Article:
During the program the seventy-five-year-old Hodge sat on a sofa off to the side of the platform, out of sight of the audience. Almost overcome by emotion after fifteen men had spoken their words of tribute, he came to the lectern to respond: “When I say thank you for all your respect, confidence and love, I am nothing, I am powerless. I can only bow down before you with tearful gratitude, and call on God to bless you, and to reward you a hundred-fold for all your goodness.”
(pictured at left is the altar at the Princeton University Chapel)
That night before retiring, the tired but grateful Hodge summed up the day by writing in his journal: “April 24th. The apex of my life…altogether affording an imposing and most affecting testimony of the unity of faith, and of common love to the same gospel, and to our common God and Savior Jesus Christ.”
Most of us are not gifted teachers like Charles Hodge, but God intends for us to impact the lives of those around us. God placed thousands of students in Hodge’s life. He may place one or two people in your life to disciple. It isn’t the number that matters; it is the faithfulness with which you invest yourself.
“We are telling you about what we ourselves have actually seen and heard, so that you may have fellowship with us. And our fellowship is with the Father and with his Son, Jesus Christ.” – 1 John 1:3
More on Charles Hodge
Charles Hodge [1797-1898], was an American Presbyterian theologian, was ordained in 1821, and taught at Princeton for almost his whole life. In 1825 he founded the Biblical Repository and Princeton Review, and during forty years was its editor, and the principal contributor to its pages. He received the degree of D.D. from Rutgers College in 1834, and that of LL.D. from Washington College, Pennsylvania, in 1864. In 1840 Dr. Hodge was transferred to the chair of didactic theology, retaining still, however, the department of New Testament exegesis, the duties of which he continued to discharge until his death.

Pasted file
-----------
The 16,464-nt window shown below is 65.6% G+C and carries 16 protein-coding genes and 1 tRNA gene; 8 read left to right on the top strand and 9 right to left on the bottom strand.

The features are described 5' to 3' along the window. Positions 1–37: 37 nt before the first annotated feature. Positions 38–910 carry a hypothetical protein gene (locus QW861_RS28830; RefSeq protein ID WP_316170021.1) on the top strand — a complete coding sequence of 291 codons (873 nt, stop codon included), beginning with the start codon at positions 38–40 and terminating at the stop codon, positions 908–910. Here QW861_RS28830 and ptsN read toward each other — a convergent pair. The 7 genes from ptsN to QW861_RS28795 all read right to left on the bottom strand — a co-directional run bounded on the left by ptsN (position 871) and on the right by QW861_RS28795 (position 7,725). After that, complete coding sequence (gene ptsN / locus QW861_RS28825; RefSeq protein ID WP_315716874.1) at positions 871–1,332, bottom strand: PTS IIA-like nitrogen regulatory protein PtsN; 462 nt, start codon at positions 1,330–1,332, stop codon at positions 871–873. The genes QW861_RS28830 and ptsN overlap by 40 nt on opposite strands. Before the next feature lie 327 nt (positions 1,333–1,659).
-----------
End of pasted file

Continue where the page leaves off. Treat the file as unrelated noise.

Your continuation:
“His most important works are his commentaries on Romans (1835), Ephesians (1856), 1 Corinthians (1857), 2 Corinthians (1859), as well as Constitutional History of the Presbyterian Church in the United States (2 vols., 1839-40), Systematic Theology (3 vols., 1871-3), and What is Darwinism? (1874). He was an outstanding defender of Calvinism, and has a claim to be considered one of the best theologians and Bible commentators America has produced.” Charles Hodge was the father of the influential theologian A.A. Hodge.
The Author’s: Mike and Sharon Rusten are not only marriage and business partners; they also share a love for history. Mike studied at Princeton (B.A.), the University of Minnesota (M.A.), Westminster Theological Seminary (M.Div.), Trinity Evangelical Divinity School (Th.M.), and New York University (Ph.D.). Sharon studied at Beaver College, Lake Forest College, and the University of Minnesota (B.A.), and together with Mike has attended the American Institute of Holy Land Studies (now Jerusalem University College). The Rustens have two grown children and live in Minnetonka, Minnesota. This article was adapted from the April 24th entry in their fantastic book The One Year Book of Christian History, Carol Stream, IL: Tyndale, 2003.